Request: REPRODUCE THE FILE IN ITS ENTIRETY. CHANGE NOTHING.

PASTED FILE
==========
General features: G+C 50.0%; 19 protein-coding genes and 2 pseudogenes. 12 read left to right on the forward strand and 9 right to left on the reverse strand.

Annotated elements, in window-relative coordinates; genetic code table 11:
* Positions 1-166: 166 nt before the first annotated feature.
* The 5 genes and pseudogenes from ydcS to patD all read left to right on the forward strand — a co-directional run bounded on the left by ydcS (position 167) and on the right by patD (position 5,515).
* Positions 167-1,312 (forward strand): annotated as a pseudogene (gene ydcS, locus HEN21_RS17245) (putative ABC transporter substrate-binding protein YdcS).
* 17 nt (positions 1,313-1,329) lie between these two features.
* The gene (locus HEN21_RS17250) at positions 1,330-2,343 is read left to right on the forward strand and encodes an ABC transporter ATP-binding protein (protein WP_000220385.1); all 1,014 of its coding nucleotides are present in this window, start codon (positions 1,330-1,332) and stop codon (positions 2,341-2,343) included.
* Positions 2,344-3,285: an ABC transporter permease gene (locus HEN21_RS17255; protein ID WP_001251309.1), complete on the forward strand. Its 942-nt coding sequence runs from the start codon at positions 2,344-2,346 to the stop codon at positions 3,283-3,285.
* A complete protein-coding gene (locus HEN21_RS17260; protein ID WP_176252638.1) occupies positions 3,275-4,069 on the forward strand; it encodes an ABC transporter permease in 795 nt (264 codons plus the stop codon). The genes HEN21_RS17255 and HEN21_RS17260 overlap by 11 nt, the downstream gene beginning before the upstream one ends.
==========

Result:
General features: G+C 50.0%; 19 protein-coding genes and 2 pseudogenes. 12 read left to right on the forward strand and 9 right to left on the reverse strand.

Annotated elements, in window-relative coordinates; genetic code table 11:
* Positions 1-166: 166 nt before the first annotated feature.
* The 5 genes and pseudogenes from ydcS to patD all read left to right on the forward strand — a co-directional run bounded on the left by ydcS (position 167) and on the right by patD (position 5,515).
* Positions 167-1,312 (forward strand): annotated as a pseudogene (gene ydcS, locus HEN21_RS17245) (putative ABC transporter substrate-binding protein YdcS).
* 17 nt (positions 1,313-1,329) lie between these two features.
* The gene (locus HEN21_RS17250) at positions 1,330-2,343 is read left to right on the forward strand and encodes an ABC transporter ATP-binding protein (protein WP_000220385.1); all 1,014 of its coding nucleotides are present in this window, start codon (positions 1,330-1,332) and stop codon (positions 2,341-2,343) included.
* Positions 2,344-3,285: an ABC transporter permease gene (locus HEN21_RS17255; protein ID WP_001251309.1), complete on the forward strand. Its 942-nt coding sequence runs from the start codon at positions 2,344-2,346 to the stop codon at positions 3,283-3,285.
* A complete protein-coding gene (locus HEN21_RS17260; protein ID WP_176252638.1) occupies positions 3,275-4,069 on the forward strand; it encodes an ABC transporter permease in 795 nt (264 codons plus the stop codon). The genes HEN21_RS17255 and HEN21_RS17260 overlap by 11 nt, the downstream gene beginning before the upstream one ends.